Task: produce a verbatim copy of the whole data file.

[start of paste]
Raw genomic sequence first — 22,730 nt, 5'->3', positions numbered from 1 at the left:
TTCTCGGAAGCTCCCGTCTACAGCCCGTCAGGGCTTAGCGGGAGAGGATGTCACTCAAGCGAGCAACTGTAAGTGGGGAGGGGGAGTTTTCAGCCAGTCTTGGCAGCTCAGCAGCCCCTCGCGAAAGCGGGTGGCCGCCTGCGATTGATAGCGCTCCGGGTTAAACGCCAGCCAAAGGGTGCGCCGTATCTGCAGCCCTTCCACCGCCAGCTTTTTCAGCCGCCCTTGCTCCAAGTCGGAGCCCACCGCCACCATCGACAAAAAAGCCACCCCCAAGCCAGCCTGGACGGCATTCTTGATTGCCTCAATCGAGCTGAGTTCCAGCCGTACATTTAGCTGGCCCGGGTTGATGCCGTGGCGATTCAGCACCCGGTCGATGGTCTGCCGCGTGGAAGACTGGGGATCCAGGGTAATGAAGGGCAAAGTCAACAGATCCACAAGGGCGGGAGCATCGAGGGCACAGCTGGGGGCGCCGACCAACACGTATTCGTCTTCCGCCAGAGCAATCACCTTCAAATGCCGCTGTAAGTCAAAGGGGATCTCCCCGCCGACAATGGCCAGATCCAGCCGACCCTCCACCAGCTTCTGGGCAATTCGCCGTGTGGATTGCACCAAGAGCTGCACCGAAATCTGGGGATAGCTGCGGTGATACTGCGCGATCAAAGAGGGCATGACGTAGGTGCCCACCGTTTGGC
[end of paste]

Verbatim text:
Raw genomic sequence first — 22,730 nt, 5'->3', positions numbered from 1 at the left:
TTCTCGGAAGCTCCCGTCTACAGCCCGTCAGGGCTTAGCGGGAGAGGATGTCACTCAAGCGAGCAACTGTAAGTGGGGAGGGGGAGTTTTCAGCCAGTCTTGGCAGCTCAGCAGCCCCTCGCGAAAGCGGGTGGCCGCCTGCGATTGATAGCGCTCCGGGTTAAACGCCAGCCAAAGGGTGCGCCGTATCTGCAGCCCTTCCACCGCCAGCTTTTTCAGCCGCCCTTGCTCCAAGTCGGAGCCCACCGCCACCATCGACAAAAAAGCCACCCCCAAGCCAGCCTGGACGGCATTCTTGATTGCCTCAATCGAGCTGAGTTCCAGCCGTACATTTAGCTGGCCCGGGTTGATGCCGTGGCGATTCAGCACCCGGTCGATGGTCTGCCGCGTGGAAGACTGGGGATCCAGGGTAATGAAGGGCAAAGTCAACAGATCCACAAGGGCGGGAGCATCGAGGGCACAGCTGGGGGCGCCGACCAACACGTATTCGTCTTCCGCCAGAGCAATCACCTTCAAATGCCGCTGTAAGTCAAAGGGGATCTCCCCGCCGACAATGGCCAGATCCAGCCGACCCTCCACCAGCTTCTGGGCAATTCGCCGTGTGGATTGCACCAAGAGCTGCACCGAAATCTGGGGATAGCTGCGGTGATACTGCGCGATCAAAGAGGGCATGACGTAGGTGCCCACCGTTTGGC